By: Natalie Cheng
Jan 29th 2021
In Part 1, we talked about two problems that you’ll face with the COVID-19 vaccine registration process. Here are three more problems you’ll face and a solution:
3) Late Arrival of Vaccines
Another problem that many have encountered is the late arrival of vaccines. Our CEO experienced this when he volunteered at the City of Corpus Christi mega vaccination drive through event. The vaccine was supposed to arrive in the morning and ended up arriving 3-4 hours late. What if people showed up to the vaccine drive through already? Do you tell people to stay there or come back later? If people leave, you will have to get the information of who left to reschedule their appointment. If people decide to wait onsite and see when the vaccine comes in, imagine how much time is wasted waiting. Unfortunately, for this logistical issue, it will be hard to predict exactly when a vaccine will arrive on time, but as processes are refined and vaccine supply increased, this will be less of an issue.
4) Data Issues
In all steps of the process from registering to get vaccinated to reporting and follow-up, organizations need to deal with a bunch of data. Depending on the organization, each task could mean a separate system. For example, you could have a system for just registering people or another system just for reporting how many vaccines were administered to the state and federal vaccine reporting agencies. The problem with using multiple tools and systems is that they don’t always speak to each other. Data field formats can also differ based on the system. For example, one system could require you to put in your name, but there are different ways to input that information such as First Name, Last Name, or just Name. Some may even ask for your middle name or middle initial. Furthermore, if things aren’t synchronized, organizations face the possibility of losing or misplacing valuable information.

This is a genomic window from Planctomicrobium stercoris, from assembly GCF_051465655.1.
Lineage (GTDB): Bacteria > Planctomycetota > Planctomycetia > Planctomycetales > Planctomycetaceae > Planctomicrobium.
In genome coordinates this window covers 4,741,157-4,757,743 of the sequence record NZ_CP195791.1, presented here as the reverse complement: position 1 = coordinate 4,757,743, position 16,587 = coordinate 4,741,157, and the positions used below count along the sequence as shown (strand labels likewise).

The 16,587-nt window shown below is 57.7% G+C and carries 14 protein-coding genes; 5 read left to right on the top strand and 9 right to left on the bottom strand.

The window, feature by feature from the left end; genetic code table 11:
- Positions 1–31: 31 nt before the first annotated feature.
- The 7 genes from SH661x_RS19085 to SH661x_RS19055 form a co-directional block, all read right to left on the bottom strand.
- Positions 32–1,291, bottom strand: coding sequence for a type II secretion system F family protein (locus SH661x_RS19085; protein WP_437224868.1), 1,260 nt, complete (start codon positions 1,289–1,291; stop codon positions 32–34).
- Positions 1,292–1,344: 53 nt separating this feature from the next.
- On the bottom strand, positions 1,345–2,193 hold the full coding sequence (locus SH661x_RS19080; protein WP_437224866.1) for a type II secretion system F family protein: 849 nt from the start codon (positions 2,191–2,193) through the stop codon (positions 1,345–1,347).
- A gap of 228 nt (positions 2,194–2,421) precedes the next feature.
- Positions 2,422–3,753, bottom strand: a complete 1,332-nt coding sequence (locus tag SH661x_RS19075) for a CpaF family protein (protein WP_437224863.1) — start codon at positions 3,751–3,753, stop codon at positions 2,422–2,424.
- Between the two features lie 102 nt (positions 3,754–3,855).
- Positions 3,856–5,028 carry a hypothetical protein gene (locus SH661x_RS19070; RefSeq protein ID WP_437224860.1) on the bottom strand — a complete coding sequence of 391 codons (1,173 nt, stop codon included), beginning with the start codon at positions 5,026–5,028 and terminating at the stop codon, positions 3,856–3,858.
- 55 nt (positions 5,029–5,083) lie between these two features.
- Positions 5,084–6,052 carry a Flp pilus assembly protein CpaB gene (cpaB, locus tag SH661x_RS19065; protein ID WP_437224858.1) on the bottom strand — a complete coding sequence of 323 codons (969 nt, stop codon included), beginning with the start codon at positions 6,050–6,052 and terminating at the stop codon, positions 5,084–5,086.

5) Reporting and Vaccine Allocation
These data issues can become major problems for cities and counties especially if reporting agencies use this information to allocate more vaccine doses. According to the Texas Tribune, “In the first six weeks of the vaccine rollout, the federal government allocated doses based largely on population, but will likely start using the vaccination rate — how fast doses are going into arms — as “at least a piece of their allocation process,” said Lara Anton, a spokesperson for the Texas Department of State Health Services, which runs the registry. We haven’t been using the data that’s in ImmTrac for allocation, but it sounds like we are going to need to place greater emphasis on that,” Anton said. “Because if they think we’re not using up all of their vaccines, they’re not going to send us additional vaccine. You know, they’ll send it somewhere else that’s using more.”
One System to Manage All Vaccine Distribution
Ideally, having a system that can manage the whole process (registration, scheduling, reporting, vaccine management tracking) would be the best solution. The system would need to be digitized and provide a central location for all information. This will help improve accuracy and efficiency in the vaccine management and distribution process. Looking for a solution to help your city, county, or organization? Reach out to us and we’ll be happy to show you a demo of our solution, Innoculate.